C2 Residential Institutions Class XII and Class XIV Residential schools and colleges Hospitals and convalescent/nursing homes No permitted change
– – – –
C3 Dwelling Houses N/A Dwellings, small businesses at home, communal housing of elderly and handicapped (Six or less residents unless living together as a family.) No permitted change
– – – –
Sui Generis N/A Hostel No permitted change
– – – –
D1 Non-residential Institutions Class XIII, Class XV, and Class XVI Places of worship, church halls Clinics, health centres, crèches, day nurseries, consulting rooms Museums, public halls, libraries, art galleries, exhibition halls Non-residential education and training centres No permitted change
– – – –
D2 Assembly and Leisure Class XVII and Class XVIII Cinemas, music and concert halls Dance, sports halls, swimming baths, skating rinks, gymnasiums Other indoor and outdoor sports and leisure uses, bingo halls, casinos No permitted change
– – – –
Sui Generis Class XVII Theatres No permitted change 
When you purchase a commercial property, there are several costs that need to be taken into account:
Fees for Any Professional Advisers and Commercial Mortgages

An acquisition surveyor will charge a fee of between 0.5 % to 3 % of the total cost of purchase. Solicitor’s fees are generally between 0.5% to 1.25% of the value of the transaction. You also may need a commercial mortgage to finance your property purchase.

Business Rates
Business rates are based on the rateable value. These valuations are carried out by The Valuation Office Agency (VOA). These are revised on a periodic basis.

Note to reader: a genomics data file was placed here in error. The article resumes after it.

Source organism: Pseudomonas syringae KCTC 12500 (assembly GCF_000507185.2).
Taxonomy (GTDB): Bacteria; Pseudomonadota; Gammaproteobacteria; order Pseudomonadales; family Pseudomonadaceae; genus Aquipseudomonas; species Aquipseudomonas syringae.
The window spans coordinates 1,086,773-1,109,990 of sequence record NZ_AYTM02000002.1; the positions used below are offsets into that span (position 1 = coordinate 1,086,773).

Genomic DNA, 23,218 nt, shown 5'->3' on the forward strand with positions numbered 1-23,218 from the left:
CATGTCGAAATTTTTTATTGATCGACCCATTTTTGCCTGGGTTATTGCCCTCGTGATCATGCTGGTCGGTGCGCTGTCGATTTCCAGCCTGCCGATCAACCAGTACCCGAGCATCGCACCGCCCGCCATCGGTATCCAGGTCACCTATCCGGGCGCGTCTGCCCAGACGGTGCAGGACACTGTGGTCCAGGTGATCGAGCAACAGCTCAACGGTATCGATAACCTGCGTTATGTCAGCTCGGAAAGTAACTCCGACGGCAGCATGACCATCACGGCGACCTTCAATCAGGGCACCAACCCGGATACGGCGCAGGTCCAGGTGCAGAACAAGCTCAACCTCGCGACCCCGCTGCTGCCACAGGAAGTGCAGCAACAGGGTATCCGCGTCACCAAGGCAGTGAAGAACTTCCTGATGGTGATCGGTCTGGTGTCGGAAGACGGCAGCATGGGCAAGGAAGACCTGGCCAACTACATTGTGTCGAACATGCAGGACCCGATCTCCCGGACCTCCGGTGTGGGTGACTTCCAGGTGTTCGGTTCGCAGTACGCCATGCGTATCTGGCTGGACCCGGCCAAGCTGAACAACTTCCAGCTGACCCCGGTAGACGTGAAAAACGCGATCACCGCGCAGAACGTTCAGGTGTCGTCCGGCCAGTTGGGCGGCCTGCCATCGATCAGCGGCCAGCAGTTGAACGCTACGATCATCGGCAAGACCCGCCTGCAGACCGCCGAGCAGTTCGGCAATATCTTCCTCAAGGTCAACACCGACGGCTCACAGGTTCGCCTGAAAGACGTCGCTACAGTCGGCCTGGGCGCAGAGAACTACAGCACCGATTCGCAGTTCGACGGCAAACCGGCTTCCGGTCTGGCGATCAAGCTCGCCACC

Others costs involved
Insurance, repairs, maintenance, running costs or Service charge (lighting, heating, any cleaning services etc), Stamp Duty Land Tax (SDLT), deposit…

It may be necessary to obtain a commercial mortgage in order to finance your property purchase.

The first step that you need to take is to find a lender who can offer you the best deal, whether it’s from a major bank or a building society.

It may be worth seeking professional help from a commercial mortgage broker to meet your business needs. Many commercial brokers specialise in specific sectors and therefore the obvious choice would be to choose the one who has specialist market knowledge in the sector of your business. A commercial broker is constantly monitoring the market to ensure you are benefiting from the best deal.

Contact us where we can put you in touch with our preferred mortgage brokers.

You may want to investigate whether there are any capital allowances available for you to reclaim. You can reclaim expenditure on your commercial property against your overall tax liability.

Please contact us for more advice.

When you have found the commercial property that meets your business needs, it is highly recommended that you compare the price within your chosen locations. If you are satisfied with the sale price, then proceed to make a written offer to the seller. This will usually be submitted through our Commercial Estate Agents.
Until contracts have been exchanged, the vendor can opt to sell to another interested party, unless a lockout agreement has been entered into.

Completion typically follows a month later but can be varied prior to exchange of contracts and will be clearly set out in the HOTS. This is when you pay the remaining balance and the contract is complete.